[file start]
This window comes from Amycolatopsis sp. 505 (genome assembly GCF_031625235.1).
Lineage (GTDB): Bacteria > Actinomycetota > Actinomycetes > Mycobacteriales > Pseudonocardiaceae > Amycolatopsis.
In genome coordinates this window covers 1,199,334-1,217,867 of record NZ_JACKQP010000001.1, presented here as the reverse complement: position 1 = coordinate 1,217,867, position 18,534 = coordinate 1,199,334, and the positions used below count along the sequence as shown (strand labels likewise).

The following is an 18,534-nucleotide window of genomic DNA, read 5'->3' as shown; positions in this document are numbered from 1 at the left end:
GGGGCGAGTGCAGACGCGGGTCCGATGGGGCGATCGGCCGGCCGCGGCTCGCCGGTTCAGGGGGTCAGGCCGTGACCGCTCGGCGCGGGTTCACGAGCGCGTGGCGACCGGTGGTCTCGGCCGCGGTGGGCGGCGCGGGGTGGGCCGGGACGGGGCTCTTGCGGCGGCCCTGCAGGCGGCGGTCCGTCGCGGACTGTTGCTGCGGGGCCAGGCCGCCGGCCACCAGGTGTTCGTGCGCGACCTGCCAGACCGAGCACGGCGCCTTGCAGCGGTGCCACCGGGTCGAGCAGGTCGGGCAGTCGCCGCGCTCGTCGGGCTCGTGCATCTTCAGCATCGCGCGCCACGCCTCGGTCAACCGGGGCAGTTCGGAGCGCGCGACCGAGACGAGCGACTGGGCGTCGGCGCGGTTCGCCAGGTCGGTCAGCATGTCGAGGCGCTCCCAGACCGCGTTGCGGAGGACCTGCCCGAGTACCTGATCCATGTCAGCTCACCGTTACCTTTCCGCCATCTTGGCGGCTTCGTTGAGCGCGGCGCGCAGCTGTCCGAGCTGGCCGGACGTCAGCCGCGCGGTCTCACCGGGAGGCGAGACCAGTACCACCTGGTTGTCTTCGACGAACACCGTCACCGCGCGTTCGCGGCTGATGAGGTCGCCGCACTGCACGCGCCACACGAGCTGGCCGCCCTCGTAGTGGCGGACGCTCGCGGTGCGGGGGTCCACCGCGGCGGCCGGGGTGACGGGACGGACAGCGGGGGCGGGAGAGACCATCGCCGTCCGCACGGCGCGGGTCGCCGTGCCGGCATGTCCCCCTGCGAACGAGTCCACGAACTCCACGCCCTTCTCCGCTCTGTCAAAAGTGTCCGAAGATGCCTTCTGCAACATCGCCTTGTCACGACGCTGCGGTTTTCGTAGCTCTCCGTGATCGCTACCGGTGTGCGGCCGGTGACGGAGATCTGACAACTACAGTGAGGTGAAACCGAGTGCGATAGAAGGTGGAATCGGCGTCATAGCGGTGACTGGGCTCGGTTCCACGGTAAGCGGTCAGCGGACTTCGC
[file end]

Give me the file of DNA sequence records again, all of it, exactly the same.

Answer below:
This window comes from Amycolatopsis sp. 505 (genome assembly GCF_031625235.1).
Lineage (GTDB): Bacteria > Actinomycetota > Actinomycetes > Mycobacteriales > Pseudonocardiaceae > Amycolatopsis.
In genome coordinates this window covers 1,199,334-1,217,867 of record NZ_JACKQP010000001.1, presented here as the reverse complement: position 1 = coordinate 1,217,867, position 18,534 = coordinate 1,199,334, and the positions used below count along the sequence as shown (strand labels likewise).

The following is an 18,534-nucleotide window of genomic DNA, read 5'->3' as shown; positions in this document are numbered from 1 at the left end:
GGGGCGAGTGCAGACGCGGGTCCGATGGGGCGATCGGCCGGCCGCGGCTCGCCGGTTCAGGGGGTCAGGCCGTGACCGCTCGGCGCGGGTTCACGAGCGCGTGGCGACCGGTGGTCTCGGCCGCGGTGGGCGGCGCGGGGTGGGCCGGGACGGGGCTCTTGCGGCGGCCCTGCAGGCGGCGGTCCGTCGCGGACTGTTGCTGCGGGGCCAGGCCGCCGGCCACCAGGTGTTCGTGCGCGACCTGCCAGACCGAGCACGGCGCCTTGCAGCGGTGCCACCGGGTCGAGCAGGTCGGGCAGTCGCCGCGCTCGTCGGGCTCGTGCATCTTCAGCATCGCGCGCCACGCCTCGGTCAACCGGGGCAGTTCGGAGCGCGCGACCGAGACGAGCGACTGGGCGTCGGCGCGGTTCGCCAGGTCGGTCAGCATGTCGAGGCGCTCCCAGACCGCGTTGCGGAGGACCTGCCCGAGTACCTGATCCATGTCAGCTCACCGTTACCTTTCCGCCATCTTGGCGGCTTCGTTGAGCGCGGCGCGCAGCTGTCCGAGCTGGCCGGACGTCAGCCGCGCGGTCTCACCGGGAGGCGAGACCAGTACCACCTGGTTGTCTTCGACGAACACCGTCACCGCGCGTTCGCGGCTGATGAGGTCGCCGCACTGCACGCGCCACACGAGCTGGCCGCCCTCGTAGTGGCGGACGCTCGCGGTGCGGGGGTCCACCGCGGCGGCCGGGGTGACGGGACGGACAGCGGGGGCGGGAGAGACCATCGCCGTCCGCACGGCGCGGGTCGCCGTGCCGGCATGTCCCCCTGCGAACGAGTCCACGAACTCCACGCCCTTCTCCGCTCTGTCAAAAGTGTCCGAAGATGCCTTCTGCAACATCGCCTTGTCACGACGCTGCGGTTTTCGTAGCTCTCCGTGATCGCTACCGGTGTGCGGCCGGTGACGGAGATCTGACAACTACAGTGAGGTGAAACCGAGTGCGATAGAAGGTGGAATCGGCGTCATAGCGGTGACTGGGCTCGGTTCCACGGTAAGCGGTCAGCGGACTTCGC